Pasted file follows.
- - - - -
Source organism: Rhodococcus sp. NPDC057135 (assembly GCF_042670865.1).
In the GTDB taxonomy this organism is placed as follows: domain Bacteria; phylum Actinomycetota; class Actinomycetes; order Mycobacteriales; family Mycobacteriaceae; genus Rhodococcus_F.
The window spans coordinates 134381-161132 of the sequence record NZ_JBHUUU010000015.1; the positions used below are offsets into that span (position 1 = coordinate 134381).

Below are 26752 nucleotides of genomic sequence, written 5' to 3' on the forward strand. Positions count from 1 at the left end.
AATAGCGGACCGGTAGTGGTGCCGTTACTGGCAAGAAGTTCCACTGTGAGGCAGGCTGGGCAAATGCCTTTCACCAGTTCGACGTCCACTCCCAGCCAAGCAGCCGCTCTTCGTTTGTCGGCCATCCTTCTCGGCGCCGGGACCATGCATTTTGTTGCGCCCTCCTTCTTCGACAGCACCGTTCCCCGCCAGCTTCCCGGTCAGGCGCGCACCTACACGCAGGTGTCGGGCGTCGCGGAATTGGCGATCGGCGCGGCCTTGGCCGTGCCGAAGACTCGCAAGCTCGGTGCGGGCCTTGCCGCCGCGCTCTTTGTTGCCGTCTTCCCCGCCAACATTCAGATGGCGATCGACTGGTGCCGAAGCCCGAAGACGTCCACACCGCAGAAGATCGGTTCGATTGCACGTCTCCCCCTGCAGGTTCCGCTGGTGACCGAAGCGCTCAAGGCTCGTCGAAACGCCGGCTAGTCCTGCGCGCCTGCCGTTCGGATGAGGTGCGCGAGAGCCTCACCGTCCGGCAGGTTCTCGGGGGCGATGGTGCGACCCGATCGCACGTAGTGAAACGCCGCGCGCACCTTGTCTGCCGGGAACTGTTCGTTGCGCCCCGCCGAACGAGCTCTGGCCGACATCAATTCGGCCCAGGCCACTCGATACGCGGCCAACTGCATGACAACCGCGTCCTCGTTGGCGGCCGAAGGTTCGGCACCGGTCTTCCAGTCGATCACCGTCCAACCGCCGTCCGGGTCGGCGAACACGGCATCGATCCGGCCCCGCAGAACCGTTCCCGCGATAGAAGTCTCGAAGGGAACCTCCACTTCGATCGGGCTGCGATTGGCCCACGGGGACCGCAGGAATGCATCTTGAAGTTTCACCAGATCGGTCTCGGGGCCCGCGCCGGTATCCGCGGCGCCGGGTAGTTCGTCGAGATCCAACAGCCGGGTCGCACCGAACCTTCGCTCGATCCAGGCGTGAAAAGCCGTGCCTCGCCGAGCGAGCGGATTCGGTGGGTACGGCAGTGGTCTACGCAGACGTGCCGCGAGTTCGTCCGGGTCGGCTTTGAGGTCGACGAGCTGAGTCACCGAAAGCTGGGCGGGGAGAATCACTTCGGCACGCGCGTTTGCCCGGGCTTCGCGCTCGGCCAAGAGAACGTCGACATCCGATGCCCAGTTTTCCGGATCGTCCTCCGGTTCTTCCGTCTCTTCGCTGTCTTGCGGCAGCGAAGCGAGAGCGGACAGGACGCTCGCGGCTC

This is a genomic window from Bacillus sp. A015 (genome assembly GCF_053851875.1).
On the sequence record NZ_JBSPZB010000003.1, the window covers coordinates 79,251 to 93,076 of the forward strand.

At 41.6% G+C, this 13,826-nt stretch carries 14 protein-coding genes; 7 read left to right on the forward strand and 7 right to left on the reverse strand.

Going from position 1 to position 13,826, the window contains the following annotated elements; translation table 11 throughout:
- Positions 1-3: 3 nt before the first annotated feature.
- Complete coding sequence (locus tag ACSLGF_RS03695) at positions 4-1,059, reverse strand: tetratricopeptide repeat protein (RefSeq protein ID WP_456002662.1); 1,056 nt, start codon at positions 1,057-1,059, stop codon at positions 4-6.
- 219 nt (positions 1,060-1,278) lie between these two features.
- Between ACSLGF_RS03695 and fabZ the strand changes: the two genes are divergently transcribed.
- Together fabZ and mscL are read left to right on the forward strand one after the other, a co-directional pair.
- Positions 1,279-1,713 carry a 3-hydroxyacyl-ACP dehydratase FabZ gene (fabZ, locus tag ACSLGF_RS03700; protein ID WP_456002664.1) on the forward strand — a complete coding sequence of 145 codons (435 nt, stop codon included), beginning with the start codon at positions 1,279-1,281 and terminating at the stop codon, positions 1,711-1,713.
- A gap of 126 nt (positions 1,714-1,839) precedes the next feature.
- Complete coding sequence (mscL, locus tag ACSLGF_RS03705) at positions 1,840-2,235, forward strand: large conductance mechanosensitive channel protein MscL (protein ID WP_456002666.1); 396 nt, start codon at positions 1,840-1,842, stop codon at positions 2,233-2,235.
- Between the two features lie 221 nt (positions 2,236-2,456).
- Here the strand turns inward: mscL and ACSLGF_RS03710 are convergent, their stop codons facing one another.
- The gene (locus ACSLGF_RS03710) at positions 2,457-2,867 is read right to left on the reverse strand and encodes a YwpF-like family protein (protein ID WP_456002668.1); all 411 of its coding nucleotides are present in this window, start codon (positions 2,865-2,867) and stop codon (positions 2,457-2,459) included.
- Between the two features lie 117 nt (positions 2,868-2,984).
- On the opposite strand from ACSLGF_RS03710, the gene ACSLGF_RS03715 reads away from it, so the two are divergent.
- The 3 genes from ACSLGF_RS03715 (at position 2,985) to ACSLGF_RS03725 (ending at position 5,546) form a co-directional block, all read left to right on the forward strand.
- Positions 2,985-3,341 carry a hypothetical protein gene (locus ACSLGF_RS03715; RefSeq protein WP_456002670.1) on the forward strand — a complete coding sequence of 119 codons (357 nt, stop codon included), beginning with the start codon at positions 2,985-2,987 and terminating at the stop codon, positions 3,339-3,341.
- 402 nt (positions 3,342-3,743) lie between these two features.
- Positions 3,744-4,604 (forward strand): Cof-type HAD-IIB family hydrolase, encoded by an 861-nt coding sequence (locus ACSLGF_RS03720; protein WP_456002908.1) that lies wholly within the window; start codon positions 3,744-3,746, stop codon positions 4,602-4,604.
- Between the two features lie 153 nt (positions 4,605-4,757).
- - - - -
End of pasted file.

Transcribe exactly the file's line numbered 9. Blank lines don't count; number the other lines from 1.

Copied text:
Going from position 1 to position 13,826, the window contains the following annotated elements; translation table 11 throughout: